• Posted by Anitox

How Technology Could Predict Future PEDv Outbreaks

Porcine Epidemic Diarrhea virus (PEDv) has had a dramatic impact on the U.S. swine industry since it first appeared in the United States in 2013. By some estimates, PEDv has cost over $1.8 billion in losses, led to the culling of 8 million pigs, and touched approximately 50% of all sow farms. Its impact has been felt across the globe, with cases recently being confirmed in Germany, the European Union’s second-largest pork producing country.

While improved biosecurity measures offer greater protection against PEDv than we had a decade ago, the ability to accurately forecast the virus’ spread between farms will enhance our prevention and response efforts even further.swine-farm

While improved biosecurity measures offer greater protection against PEDv than we had a decade ago, the ability to accurately forecast the virus’ spread between farms will enhance our prevention and response efforts even further.

Speaking at an Anitox sponsored webinar on the subject, leading researcher Dr. Gustavo Machado explains: the research that my team has done on this topic has two primary aims: to enhance our understanding of the interacting variables that contribute to the circulation of PEDv between farms, and to quantify the weekly risk of PED outbreaks in sow farms based on animal movements and the likelihood of exposure from neighboring farms. In order to explore these topics, we have taken two approaches: machine learning algorithms and a mathematical modeling.

Before building either a mathematical model or a machine learning algorithm for forecasting the virus’ spread between farms we must first establish the primary drivers of virus transmission: animal movement, fomites, feed, personnel movement, and spatial proximity.

swine-farm-2In our machine learning research, my team approached the issue by assuming that the entire process of PEDv transmission takes place within a 10-kilometer radius of the sow farm at hand. Instead of focusing on specific farm risk, we focused on specific risk neighborhoods, which enables our approach to capture the effects of wildlife and geography that other approaches sometimes miss. This model takes into account the number of animals and number of batches in the neighborhood along with intercept variables including geographical and weather data along with hog density per square kilometer. Using machine learning algorithms with one year of valid data, we were able to predict the neighborhoods in which transmission would take place one week ahead of time with 85.14% accuracy.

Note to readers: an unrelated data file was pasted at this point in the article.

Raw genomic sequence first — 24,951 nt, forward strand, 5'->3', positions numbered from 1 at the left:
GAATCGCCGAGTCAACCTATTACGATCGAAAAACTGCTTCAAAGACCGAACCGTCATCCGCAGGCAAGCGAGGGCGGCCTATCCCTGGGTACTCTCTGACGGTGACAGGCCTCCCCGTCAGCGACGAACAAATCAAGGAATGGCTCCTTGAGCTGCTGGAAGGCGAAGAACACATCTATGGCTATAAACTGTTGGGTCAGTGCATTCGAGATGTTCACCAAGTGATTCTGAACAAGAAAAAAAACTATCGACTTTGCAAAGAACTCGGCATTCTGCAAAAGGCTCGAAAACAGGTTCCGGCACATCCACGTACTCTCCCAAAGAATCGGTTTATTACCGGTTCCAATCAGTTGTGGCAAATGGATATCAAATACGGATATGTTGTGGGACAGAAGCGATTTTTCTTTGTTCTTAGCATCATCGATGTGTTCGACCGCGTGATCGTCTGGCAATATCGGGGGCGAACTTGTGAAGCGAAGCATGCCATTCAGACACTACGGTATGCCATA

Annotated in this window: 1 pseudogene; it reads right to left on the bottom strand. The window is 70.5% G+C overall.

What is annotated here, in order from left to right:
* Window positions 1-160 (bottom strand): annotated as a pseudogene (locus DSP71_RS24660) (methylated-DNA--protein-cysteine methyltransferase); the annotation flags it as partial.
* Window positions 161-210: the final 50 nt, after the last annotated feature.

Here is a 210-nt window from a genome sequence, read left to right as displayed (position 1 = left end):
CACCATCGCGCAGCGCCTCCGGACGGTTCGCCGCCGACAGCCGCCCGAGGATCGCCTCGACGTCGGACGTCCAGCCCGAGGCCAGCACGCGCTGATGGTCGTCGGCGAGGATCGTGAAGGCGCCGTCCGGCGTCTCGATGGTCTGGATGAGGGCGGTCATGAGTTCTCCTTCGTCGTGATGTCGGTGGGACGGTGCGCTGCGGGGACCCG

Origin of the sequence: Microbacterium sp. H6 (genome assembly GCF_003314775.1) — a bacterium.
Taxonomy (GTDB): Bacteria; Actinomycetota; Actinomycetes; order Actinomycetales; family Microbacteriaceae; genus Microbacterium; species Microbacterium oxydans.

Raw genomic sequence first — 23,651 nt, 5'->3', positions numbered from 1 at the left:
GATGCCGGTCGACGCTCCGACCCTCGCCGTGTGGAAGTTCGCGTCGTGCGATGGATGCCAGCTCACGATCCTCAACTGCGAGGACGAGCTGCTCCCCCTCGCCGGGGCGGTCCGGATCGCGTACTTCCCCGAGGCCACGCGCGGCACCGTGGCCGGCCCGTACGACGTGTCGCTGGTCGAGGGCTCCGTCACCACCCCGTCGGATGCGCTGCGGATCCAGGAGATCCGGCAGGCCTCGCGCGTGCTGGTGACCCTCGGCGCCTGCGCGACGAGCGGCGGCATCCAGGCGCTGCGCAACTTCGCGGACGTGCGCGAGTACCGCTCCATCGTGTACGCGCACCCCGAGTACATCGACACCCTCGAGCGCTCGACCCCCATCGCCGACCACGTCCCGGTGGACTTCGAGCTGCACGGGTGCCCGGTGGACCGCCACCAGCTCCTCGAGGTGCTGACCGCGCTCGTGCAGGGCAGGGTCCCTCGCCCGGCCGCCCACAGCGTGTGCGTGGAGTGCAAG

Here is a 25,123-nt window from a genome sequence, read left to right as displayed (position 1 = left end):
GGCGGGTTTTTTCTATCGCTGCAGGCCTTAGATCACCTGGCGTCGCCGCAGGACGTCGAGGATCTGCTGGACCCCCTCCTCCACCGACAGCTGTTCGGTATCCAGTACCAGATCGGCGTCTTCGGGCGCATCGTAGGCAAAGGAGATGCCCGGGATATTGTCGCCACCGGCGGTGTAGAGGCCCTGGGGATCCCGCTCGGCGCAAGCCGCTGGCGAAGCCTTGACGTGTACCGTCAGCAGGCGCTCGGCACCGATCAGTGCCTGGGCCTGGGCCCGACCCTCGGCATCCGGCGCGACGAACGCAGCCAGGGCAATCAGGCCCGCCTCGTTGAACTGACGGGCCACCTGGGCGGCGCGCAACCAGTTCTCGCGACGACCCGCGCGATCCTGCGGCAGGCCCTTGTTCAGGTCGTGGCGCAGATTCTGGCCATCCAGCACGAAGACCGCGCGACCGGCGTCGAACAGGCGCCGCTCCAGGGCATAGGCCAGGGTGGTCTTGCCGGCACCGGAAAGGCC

Building on this research, our team of researchers led by Dr. Jason Galvis built a mathematical model that sought to quantify the contribution of the main PEDv transmission routes along with the impact of disease control interventions in the projected “next week” risk of spread.

Preliminary results from this new mathematical model are very promising. We were able to predict “next week” risk of spread with 95.3% accuracy. Using this data, we were also able to record evidence that virus exposure (feedback) interventions reduced transmission incidents by 65%.

Going forward, there may be practical applications for this research, such as regional efforts to apply these models to understand and control transmission risk. Of course, any such effort would require extensive cooperation across the swine industry.

In future research, we hope to study both intra-farm transmission and the role of feed delivery and animal pickup on inter-farm transmission, in order to gain a fuller understanding of transmission methods and dynamics.

Where are we today?
By Dr. Kurt Richardson

While Dr. Machado and his team have been modeling risk, Dee and Pasick have confirmed that feed matrices with and without animal proteins have the potential to sustain PEDv for 37 days, and go on to lead directly to infection. The industry has control tools at its disposal today to effectively mitigate against this risk. Unlike traditional organic acids, both Termin-8 (formaldehyde) and Finio (a patent-protected formulation of novel phytochemicals and carboxylic acids) control PEDv in feed and provide residual protection against recontamination. I have no doubt Dr. Machado’s work will ultimately mean that our swine industry can more effectively manage the risk of outbreak; thankfully we have the resources to hand today to ensure that feed need not be the trigger for a loss of herds and livelihoods in the meantime.


● Machado, G., Vilalta, C., Recamonde-Mendoza, M., Corzo, C., Torremorell, M., Perez, A., & VanderWaal, K. (2019). Identifying outbreaks of Porcine Epidemic Diarrhea virus through animal movements and spatial neighborhoods Scientific Reports, 9(1)
● Machado, G.; Galvis, J., Jones, C., Corzo, C., Prada, J. Porcine Epidemic Diarrhea virus spatial dynamics: a modelling comparison. Submitted to Transboundary and Emerging Diseases.